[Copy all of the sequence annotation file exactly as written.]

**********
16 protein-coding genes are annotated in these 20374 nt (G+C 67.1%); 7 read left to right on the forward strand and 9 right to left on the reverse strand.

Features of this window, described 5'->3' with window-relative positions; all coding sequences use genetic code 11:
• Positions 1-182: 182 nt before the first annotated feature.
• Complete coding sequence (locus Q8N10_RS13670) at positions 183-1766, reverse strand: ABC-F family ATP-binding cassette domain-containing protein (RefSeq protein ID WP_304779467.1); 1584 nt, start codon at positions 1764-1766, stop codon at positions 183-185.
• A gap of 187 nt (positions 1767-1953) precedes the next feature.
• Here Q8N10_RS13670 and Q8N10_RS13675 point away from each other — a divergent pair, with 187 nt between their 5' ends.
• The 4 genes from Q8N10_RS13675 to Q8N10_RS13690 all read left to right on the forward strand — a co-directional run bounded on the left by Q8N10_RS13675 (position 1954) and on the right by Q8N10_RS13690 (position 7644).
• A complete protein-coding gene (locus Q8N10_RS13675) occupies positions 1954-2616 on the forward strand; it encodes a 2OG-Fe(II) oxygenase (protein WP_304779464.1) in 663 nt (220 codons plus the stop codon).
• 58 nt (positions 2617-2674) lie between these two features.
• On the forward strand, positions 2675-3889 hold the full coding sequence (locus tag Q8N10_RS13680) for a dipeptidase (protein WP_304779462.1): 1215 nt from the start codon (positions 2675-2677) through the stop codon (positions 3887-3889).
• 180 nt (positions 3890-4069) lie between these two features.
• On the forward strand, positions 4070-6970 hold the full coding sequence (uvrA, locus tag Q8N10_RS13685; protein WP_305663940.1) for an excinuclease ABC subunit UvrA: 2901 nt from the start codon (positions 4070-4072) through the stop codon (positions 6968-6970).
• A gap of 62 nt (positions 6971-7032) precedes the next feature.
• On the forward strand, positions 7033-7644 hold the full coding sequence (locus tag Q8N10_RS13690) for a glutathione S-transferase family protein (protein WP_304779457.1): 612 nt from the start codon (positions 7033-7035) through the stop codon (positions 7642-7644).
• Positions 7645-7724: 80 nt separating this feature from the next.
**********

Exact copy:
16 protein-coding genes are annotated in these 20374 nt (G+C 67.1%); 7 read left to right on the forward strand and 9 right to left on the reverse strand.

Features of this window, described 5'->3' with window-relative positions; all coding sequences use genetic code 11:
• Positions 1-182: 182 nt before the first annotated feature.
• Complete coding sequence (locus Q8N10_RS13670) at positions 183-1766, reverse strand: ABC-F family ATP-binding cassette domain-containing protein (RefSeq protein ID WP_304779467.1); 1584 nt, start codon at positions 1764-1766, stop codon at positions 183-185.
• A gap of 187 nt (positions 1767-1953) precedes the next feature.
• Here Q8N10_RS13670 and Q8N10_RS13675 point away from each other — a divergent pair, with 187 nt between their 5' ends.
• The 4 genes from Q8N10_RS13675 to Q8N10_RS13690 all read left to right on the forward strand — a co-directional run bounded on the left by Q8N10_RS13675 (position 1954) and on the right by Q8N10_RS13690 (position 7644).
• A complete protein-coding gene (locus Q8N10_RS13675) occupies positions 1954-2616 on the forward strand; it encodes a 2OG-Fe(II) oxygenase (protein WP_304779464.1) in 663 nt (220 codons plus the stop codon).
• 58 nt (positions 2617-2674) lie between these two features.
• On the forward strand, positions 2675-3889 hold the full coding sequence (locus tag Q8N10_RS13680) for a dipeptidase (protein WP_304779462.1): 1215 nt from the start codon (positions 2675-2677) through the stop codon (positions 3887-3889).
• 180 nt (positions 3890-4069) lie between these two features.
• On the forward strand, positions 4070-6970 hold the full coding sequence (uvrA, locus tag Q8N10_RS13685; protein WP_305663940.1) for an excinuclease ABC subunit UvrA: 2901 nt from the start codon (positions 4070-4072) through the stop codon (positions 6968-6970).
• A gap of 62 nt (positions 6971-7032) precedes the next feature.
• On the forward strand, positions 7033-7644 hold the full coding sequence (locus tag Q8N10_RS13690) for a glutathione S-transferase family protein (protein WP_304779457.1): 612 nt from the start codon (positions 7033-7035) through the stop codon (positions 7642-7644).
• Positions 7645-7724: 80 nt separating this feature from the next.